The issue of mental health & fashion is a tricky one. All too often we see brands trying to glamorise depression & mental illness with slogans such as “cute but psycho” or “Anxiety club”, these don’t help the stigma surrounding mental health.
So how do we change this?
We talk about it.
As someone who had struggled with anxiety for over a decade it’s frustrating to see big corporations ‘cash in’ on the issue of mental health, but what about when it’s brands who are genuinely trying to start a constructive conversation through their designs? Are we lumping everyone in the same boat? Talking about mental health and bringing it into everyday conversations is only a good thing. For some, it’s designing cards with situations that make them anxious, or putting their feelings on a mug like Gemma Correll or even putting the reason for their anxiety on a t-shirt like Abandon Ship Apparel. These things don’t poke fun at mental health and they get people talking, so why when an indie brand makes a statement about mental health through fashion (or otherwise) are we so quick to get offended?
There is so much stigma and ignorance surrounding mental health and a great way to combat this is to talk about it, not to be offended when you don’t know where they are coming from, especially when the designer suffers from mental health. Ask yourself why they are designing something with that message, if it’s a massive corporation then 99.9% of the time the designer will have been given a brief by management of what they want, but when it’s an independent brand? They pour their heart and soul into their designs, they use it as a platform to talk about issues that they, their relatives or their friends experience.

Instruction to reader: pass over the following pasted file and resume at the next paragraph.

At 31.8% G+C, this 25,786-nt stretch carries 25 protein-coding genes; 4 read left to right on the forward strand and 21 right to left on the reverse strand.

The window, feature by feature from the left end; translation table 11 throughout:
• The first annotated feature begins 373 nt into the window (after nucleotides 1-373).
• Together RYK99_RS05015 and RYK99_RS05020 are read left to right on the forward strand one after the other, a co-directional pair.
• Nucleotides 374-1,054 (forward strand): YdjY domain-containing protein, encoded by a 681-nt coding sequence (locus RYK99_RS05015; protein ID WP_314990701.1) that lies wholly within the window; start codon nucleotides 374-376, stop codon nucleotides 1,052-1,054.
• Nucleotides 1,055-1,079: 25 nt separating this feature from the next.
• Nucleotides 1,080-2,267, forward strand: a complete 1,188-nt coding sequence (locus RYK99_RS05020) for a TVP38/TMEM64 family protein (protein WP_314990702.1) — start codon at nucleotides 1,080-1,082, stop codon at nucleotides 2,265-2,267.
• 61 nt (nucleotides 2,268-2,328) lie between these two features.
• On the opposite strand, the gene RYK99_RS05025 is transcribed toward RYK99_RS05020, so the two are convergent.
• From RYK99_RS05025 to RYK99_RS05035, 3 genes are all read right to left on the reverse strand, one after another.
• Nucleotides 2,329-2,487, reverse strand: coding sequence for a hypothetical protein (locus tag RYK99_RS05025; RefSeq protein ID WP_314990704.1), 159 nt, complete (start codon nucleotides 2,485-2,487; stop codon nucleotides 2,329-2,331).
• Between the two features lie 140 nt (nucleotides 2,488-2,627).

Raising awareness, in my opinion, is never a bad thing.
I had my first panic attack when I was 16. I had no idea what was happening, and neither did anyone else I knew. I thought I was dying. And they didn’t stop. After doctor referral after doctor referral & misdiagnosis after misdiagnosis, I was finally referred to a counsellor and diagnosed properly, the three years it took were not fun. Oh the two years they were convinced I had Asthma were my favourite, I actually think I still have some inhalers at home!
When mental health charity Young Minds got in contact about designing a tshirt to raise awareness I jumped at the chance. The design may not scream anxiety but for me dealing with my anxiety is remembering to slow down and take time for myself, reminding myself that the world isn’t going to end if I don’t get my to-do list done, if I don’t stick to my posting schedule my blog isn’t going to fall off the face of the internet, that my friends will still be my friends even if I don’t go see them for a few weeks or months, that I’m doing OK at this thing called life.
So if you would like to donate (50% goes straight to Young Minds) just head over & buy one of the bodysuits from festival fashion! They are sized small so I’d recommend a size up, but please don’t let that get you down, I had to size up too!